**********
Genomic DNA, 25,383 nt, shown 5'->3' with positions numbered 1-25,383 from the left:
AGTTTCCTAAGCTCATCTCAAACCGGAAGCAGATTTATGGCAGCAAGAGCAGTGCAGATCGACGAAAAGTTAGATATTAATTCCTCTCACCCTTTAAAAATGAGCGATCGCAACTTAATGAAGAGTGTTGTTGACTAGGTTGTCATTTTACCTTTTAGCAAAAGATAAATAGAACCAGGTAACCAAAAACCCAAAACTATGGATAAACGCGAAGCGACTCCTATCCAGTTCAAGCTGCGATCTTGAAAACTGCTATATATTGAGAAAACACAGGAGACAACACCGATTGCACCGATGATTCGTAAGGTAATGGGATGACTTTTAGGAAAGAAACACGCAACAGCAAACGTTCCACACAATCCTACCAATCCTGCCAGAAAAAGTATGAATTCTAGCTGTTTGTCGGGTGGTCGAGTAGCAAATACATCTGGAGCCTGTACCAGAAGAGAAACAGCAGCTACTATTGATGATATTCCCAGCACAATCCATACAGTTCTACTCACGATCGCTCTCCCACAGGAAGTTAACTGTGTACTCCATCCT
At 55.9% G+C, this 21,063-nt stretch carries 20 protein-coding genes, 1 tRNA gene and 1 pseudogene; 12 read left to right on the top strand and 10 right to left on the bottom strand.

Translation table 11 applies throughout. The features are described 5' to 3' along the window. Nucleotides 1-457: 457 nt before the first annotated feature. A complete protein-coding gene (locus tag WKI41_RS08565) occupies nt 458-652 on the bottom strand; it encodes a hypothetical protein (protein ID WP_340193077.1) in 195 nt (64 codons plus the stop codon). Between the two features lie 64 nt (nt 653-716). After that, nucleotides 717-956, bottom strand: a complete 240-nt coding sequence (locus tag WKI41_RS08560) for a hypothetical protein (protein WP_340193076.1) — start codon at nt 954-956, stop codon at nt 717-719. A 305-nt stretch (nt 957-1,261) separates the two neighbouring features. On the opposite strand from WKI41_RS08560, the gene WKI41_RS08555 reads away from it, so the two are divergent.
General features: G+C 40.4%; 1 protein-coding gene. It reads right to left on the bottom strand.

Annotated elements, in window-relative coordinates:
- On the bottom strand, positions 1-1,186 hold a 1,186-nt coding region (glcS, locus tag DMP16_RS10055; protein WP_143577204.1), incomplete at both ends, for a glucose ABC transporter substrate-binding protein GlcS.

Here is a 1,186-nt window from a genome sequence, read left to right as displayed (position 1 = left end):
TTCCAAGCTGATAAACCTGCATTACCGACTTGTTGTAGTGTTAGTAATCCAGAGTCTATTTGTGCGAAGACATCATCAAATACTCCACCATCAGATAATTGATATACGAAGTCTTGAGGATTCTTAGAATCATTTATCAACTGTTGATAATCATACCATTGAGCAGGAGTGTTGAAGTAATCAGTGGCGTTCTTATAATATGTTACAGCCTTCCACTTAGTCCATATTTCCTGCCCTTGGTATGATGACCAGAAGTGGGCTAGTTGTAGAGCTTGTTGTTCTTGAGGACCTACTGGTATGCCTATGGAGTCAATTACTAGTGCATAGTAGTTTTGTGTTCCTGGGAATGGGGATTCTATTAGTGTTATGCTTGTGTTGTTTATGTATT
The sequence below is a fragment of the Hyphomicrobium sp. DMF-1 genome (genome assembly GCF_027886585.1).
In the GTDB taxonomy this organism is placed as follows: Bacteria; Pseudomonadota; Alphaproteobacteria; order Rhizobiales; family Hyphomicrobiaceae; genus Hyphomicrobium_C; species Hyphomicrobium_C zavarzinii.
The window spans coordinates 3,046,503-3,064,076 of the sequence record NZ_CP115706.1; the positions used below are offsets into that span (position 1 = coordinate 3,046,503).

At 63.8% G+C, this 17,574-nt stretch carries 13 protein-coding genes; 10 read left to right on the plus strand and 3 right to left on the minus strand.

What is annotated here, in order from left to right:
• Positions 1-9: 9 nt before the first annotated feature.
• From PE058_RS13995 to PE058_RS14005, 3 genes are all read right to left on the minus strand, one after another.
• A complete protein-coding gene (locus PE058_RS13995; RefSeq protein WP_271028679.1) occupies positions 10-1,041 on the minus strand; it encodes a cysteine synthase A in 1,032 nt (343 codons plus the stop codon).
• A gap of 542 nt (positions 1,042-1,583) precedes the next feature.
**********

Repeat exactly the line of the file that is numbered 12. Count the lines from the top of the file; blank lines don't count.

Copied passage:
The window spans coordinates 3,046,503-3,064,076 of the sequence record NZ_CP115706.1; the positions used below are offsets into that span (position 1 = coordinate 3,046,503).